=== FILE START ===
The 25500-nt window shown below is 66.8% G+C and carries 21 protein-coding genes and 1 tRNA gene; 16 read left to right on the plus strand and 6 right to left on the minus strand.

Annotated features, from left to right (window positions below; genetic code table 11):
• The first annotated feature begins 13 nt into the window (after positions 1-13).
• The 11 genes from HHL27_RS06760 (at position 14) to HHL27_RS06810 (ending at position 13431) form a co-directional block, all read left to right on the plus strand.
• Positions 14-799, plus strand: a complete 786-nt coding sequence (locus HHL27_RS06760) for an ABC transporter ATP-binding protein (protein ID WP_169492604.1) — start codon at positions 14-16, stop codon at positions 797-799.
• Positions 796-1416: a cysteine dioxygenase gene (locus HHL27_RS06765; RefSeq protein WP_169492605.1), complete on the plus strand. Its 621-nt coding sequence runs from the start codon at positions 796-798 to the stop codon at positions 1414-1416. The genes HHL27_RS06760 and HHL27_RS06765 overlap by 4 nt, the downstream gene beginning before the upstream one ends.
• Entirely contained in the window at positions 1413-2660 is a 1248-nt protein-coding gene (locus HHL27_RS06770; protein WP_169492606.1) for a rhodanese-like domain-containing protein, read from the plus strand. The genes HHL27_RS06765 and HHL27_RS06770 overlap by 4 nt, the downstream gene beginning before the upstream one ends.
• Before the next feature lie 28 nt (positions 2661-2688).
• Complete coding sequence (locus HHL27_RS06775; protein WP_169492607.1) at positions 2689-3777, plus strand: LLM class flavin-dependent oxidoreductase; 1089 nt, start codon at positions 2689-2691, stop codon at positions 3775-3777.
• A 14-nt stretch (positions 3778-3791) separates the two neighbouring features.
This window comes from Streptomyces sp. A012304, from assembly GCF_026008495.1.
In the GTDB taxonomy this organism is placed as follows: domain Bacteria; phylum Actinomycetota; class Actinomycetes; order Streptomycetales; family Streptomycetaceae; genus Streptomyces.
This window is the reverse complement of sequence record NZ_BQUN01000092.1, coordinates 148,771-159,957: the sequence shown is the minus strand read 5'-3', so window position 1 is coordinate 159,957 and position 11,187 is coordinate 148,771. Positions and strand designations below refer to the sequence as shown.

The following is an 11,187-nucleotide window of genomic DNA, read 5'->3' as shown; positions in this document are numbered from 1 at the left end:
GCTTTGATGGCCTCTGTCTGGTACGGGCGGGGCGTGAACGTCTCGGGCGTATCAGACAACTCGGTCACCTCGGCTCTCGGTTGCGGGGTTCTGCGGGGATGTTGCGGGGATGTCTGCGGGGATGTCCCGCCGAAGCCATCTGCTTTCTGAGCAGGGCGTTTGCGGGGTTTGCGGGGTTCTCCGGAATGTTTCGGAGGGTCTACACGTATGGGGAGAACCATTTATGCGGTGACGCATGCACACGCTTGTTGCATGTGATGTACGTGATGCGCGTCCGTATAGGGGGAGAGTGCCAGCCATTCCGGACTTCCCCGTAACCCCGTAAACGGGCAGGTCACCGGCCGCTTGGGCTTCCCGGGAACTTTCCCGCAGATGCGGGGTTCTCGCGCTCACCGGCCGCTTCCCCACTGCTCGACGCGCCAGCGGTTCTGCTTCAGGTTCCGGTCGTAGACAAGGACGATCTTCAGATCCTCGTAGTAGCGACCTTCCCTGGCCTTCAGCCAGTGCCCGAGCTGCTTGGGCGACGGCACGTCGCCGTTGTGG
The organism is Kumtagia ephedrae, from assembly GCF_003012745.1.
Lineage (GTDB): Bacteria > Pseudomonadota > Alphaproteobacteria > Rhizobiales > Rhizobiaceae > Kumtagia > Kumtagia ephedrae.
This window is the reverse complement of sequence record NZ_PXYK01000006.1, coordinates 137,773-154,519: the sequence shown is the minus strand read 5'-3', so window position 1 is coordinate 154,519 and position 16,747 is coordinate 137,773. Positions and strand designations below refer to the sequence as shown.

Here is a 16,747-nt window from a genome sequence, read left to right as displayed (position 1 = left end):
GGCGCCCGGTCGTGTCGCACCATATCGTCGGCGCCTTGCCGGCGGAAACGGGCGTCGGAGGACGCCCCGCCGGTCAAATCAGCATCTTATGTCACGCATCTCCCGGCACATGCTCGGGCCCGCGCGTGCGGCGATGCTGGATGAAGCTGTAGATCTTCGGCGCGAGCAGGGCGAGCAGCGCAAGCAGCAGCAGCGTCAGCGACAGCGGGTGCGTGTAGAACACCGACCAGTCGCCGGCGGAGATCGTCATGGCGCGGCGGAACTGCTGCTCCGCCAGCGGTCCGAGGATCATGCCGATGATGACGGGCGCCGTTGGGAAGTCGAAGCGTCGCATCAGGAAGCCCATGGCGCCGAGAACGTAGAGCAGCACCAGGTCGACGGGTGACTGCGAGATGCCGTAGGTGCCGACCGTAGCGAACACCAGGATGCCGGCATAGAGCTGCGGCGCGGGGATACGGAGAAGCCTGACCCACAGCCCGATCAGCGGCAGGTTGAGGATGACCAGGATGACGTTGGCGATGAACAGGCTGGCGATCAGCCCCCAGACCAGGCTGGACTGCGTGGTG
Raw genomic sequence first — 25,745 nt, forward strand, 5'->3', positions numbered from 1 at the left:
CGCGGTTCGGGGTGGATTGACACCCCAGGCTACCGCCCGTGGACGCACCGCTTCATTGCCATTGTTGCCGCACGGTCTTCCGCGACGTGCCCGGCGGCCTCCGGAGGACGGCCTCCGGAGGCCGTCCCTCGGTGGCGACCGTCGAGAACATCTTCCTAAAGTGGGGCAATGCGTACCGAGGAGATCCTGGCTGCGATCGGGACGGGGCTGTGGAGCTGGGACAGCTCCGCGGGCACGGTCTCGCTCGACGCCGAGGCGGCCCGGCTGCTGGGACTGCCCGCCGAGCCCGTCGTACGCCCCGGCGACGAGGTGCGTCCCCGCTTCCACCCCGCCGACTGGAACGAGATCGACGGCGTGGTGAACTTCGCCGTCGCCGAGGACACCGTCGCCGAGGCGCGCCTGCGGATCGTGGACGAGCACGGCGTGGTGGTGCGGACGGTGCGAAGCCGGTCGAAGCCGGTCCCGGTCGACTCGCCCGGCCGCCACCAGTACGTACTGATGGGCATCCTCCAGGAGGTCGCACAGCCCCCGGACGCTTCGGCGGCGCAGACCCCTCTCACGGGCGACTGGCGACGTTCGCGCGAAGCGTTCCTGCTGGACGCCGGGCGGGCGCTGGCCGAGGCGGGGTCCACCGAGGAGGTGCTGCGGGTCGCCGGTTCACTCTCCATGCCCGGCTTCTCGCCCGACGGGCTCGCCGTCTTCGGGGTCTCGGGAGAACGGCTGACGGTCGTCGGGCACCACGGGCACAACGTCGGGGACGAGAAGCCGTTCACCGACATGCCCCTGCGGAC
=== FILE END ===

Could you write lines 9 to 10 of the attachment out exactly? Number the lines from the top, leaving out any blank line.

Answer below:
• Complete coding sequence (locus HHL27_RS06775; protein WP_169492607.1) at positions 2689-3777, plus strand: LLM class flavin-dependent oxidoreductase; 1089 nt, start codon at positions 2689-2691, stop codon at positions 3775-3777.
• A 14-nt stretch (positions 3778-3791) separates the two neighbouring features.